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Article << Previous     |     Next >>   Contents Vol 9(6)

Prevalence and predictors of high-grade anal intraepithelial neoplasia in a community-based sample of homosexual men

Richard J. Hillman A F, Marina T. van Leeuwen B, Claire M. Vajdic C, Leo McHugh A, Garrett P. Prestage B, Leon P. Botes A, Iryna Zablotska B, Gabriele Medley D, Sepehr N. Tabrizi E, Andrew E. Grulich B and Fengyi Jin A

A Sexually Transmitted Infections Research Centre, University of Sydney, Marion Villa, Westmead, NSW 2145, Australia.
B Kirby Institute, University of New South Wales, Darlinghurst, NSW 2010, Australia.
C Prince of Wales Clinical School and Lowy Cancer Research Centre, Faculty of Medicine, Building C25, Faculty of Medicine, Kensington Campus, University of New South Wales, NSW 2052, Australia.
D Melbourne Pathology, Private Bag 5, Collingwood, Vic. 3066, Australia.
E Department of Microbiology and Infectious Diseases, Bio 21 Institute, The Royal Women’s Hospital, Parkville, Vic. 3052, Australia.
F Corresponding author. Email: richard.hillman@sydney.edu.au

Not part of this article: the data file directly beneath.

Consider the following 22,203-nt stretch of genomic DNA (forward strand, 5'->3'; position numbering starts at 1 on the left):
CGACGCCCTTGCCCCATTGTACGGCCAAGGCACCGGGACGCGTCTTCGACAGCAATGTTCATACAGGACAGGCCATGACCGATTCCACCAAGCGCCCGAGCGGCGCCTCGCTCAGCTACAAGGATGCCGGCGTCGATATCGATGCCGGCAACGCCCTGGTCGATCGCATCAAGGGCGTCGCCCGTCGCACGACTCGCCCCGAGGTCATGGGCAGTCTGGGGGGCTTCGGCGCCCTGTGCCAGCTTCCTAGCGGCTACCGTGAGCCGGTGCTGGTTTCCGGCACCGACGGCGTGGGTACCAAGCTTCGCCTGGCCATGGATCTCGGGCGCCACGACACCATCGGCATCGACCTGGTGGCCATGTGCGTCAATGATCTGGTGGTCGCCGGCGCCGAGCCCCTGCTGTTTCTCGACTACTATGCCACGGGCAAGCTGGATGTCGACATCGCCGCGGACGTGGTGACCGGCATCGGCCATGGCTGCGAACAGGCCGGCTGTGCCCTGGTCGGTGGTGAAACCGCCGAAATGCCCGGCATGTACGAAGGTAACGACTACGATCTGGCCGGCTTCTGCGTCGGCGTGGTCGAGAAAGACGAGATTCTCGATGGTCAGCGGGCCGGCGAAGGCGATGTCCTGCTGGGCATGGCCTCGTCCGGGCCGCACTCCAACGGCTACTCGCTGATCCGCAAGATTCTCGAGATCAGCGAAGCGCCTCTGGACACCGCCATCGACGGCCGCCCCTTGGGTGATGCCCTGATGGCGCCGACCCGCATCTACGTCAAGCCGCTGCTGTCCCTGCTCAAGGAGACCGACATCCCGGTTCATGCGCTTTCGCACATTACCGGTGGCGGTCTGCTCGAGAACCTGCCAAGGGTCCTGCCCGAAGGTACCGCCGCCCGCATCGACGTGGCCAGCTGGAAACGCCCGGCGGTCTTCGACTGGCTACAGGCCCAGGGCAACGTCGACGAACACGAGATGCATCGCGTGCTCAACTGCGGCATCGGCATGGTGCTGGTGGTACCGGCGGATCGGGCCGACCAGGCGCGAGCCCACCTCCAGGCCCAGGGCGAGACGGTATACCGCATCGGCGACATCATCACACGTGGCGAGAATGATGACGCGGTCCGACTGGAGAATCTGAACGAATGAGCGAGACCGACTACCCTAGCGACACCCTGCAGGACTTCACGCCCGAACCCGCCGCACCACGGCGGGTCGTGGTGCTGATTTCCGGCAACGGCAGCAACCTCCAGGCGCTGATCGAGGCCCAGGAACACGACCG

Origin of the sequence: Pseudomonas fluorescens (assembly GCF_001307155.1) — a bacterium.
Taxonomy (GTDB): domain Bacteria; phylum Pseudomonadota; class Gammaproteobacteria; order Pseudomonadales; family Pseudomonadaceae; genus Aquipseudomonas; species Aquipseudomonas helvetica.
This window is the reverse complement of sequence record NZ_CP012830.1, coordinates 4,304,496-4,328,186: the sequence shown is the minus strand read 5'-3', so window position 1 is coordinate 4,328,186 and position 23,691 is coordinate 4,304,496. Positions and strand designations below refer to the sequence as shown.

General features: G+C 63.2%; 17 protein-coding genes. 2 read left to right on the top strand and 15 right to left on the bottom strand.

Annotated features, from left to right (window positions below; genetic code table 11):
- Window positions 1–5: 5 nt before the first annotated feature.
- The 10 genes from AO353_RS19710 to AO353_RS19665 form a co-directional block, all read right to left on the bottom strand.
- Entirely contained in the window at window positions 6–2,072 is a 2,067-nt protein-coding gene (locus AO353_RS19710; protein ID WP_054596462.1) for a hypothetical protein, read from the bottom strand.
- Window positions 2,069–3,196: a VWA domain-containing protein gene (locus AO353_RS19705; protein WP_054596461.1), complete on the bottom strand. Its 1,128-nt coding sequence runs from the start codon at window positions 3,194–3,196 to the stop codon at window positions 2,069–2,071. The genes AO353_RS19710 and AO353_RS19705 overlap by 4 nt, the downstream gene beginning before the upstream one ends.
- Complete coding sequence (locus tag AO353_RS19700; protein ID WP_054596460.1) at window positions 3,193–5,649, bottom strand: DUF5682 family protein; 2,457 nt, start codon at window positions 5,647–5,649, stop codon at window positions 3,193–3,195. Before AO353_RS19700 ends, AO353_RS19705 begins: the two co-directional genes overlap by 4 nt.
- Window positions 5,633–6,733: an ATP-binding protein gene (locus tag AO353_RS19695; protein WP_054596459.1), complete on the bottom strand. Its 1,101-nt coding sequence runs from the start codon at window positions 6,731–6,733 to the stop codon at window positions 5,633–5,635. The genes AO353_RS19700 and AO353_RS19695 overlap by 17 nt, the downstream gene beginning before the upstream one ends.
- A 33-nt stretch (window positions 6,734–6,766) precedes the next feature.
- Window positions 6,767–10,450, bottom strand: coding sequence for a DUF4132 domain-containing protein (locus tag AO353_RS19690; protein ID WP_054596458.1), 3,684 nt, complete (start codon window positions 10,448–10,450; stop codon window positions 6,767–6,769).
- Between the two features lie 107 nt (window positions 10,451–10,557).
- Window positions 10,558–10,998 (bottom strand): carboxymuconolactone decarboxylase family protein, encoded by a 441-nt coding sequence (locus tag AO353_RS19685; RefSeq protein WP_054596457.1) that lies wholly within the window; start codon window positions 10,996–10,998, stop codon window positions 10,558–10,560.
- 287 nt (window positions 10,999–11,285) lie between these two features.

Sexual Health 9(6) 574-579 http://dx.doi.org/10.1071/SH11139
Submitted: 7 March 2011  Accepted: 20 January 2012   Published: 11 May 2012


 
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Abstract

Background: We report the prevalence and predictors for high-grade anal intraepithelial neoplasia (HGAIN) in community-based cohorts of HIV-negative and HIV-positive homosexual men in Sydney, Australia. Methods: A cross-sectional study of consecutive participants in both cohorts was performed in 2005 (204 HIV-negative and 128 HIV-positive men). Anal swabs collected by a research nurse underwent cytological analysis, using the ThinPrep procedure, and human papillomavirus (HPV) testing. Participants who had cytological abnormalities other than low-grade squamous epithelial lesions (SIL) were referred for high resolution anoscopy (HRA). Results: A total of 114 men had cytological abnormalities (24.3% of HIV-negative and 57.5% of HIV-positive men, odds ratio (OR) = 4.21, 95% confidence interval (CI) 2.57–6.90). However, only three (2.3%) HIV-positive men and no HIV-negative men had high-grade SIL on anal cytology. Seventy-seven men were referred for HRA, of whom 63 (81.8%) attended. Histologically confirmed HGAIN was detected in 21 (33.3%). The prevalence of HGAIN was higher in HIV-positive men (10.8%) than in HIV-negative men (5.0%, OR = 2.29, 95% CI 0.93–5.63, P = 0.071). HGAIN was not related to age but was strongly associated with the detection of high-risk types of anal HPV (OR = 10.1, 95% CI 1.33–76.2) rather than low-risk types (OR = 1.97, 95% CI 0.74–5.25). Conclusion: HGAIN was prevalent in homosexual men across all age groups and was more than twice as common in HIV-positive men compared with HIV-negative men. The presence of high-risk anal HPV was highly predictive of HGAIN.

Additional keywords: Australia, HPV, risk factor.


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